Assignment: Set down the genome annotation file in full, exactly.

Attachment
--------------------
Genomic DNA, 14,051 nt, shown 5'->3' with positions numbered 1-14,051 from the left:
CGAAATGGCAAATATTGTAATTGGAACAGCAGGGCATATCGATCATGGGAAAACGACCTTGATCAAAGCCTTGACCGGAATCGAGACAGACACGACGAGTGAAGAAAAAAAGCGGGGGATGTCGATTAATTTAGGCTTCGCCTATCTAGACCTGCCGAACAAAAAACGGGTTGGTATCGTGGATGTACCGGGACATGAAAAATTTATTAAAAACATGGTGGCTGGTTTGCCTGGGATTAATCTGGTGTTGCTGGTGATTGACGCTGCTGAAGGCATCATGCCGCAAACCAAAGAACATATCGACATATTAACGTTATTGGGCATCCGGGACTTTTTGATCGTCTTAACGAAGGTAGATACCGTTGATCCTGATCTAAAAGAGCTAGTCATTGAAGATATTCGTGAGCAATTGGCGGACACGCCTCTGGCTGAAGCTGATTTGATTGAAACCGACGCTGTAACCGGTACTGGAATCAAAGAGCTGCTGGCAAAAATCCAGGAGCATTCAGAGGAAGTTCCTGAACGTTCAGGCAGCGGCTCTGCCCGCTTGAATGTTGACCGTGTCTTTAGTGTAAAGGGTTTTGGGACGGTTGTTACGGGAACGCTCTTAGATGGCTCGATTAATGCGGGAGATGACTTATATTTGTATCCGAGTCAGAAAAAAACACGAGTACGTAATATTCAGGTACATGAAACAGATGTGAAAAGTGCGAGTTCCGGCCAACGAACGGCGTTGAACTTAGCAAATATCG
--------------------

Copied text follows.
Genomic DNA, 14,051 nt, shown 5'->3' with positions numbered 1-14,051 from the left:
CGAAATGGCAAATATTGTAATTGGAACAGCAGGGCATATCGATCATGGGAAAACGACCTTGATCAAAGCCTTGACCGGAATCGAGACAGACACGACGAGTGAAGAAAAAAAGCGGGGGATGTCGATTAATTTAGGCTTCGCCTATCTAGACCTGCCGAACAAAAAACGGGTTGGTATCGTGGATGTACCGGGACATGAAAAATTTATTAAAAACATGGTGGCTGGTTTGCCTGGGATTAATCTGGTGTTGCTGGTGATTGACGCTGCTGAAGGCATCATGCCGCAAACCAAAGAACATATCGACATATTAACGTTATTGGGCATCCGGGACTTTTTGATCGTCTTAACGAAGGTAGATACCGTTGATCCTGATCTAAAAGAGCTAGTCATTGAAGATATTCGTGAGCAATTGGCGGACACGCCTCTGGCTGAAGCTGATTTGATTGAAACCGACGCTGTAACCGGTACTGGAATCAAAGAGCTGCTGGCAAAAATCCAGGAGCATTCAGAGGAAGTTCCTGAACGTTCAGGCAGCGGCTCTGCCCGCTTGAATGTTGACCGTGTCTTTAGTGTAAAGGGTTTTGGGACGGTTGTTACGGGAACGCTCTTAGATGGCTCGATTAATGCGGGAGATGACTTATATTTGTATCCGAGTCAGAAAAAAACACGAGTACGTAATATTCAGGTACATGAAACAGATGTGAAAAGTGCGAGTTCCGGCCAACGAACGGCGTTGAACTTAGCAAATATCG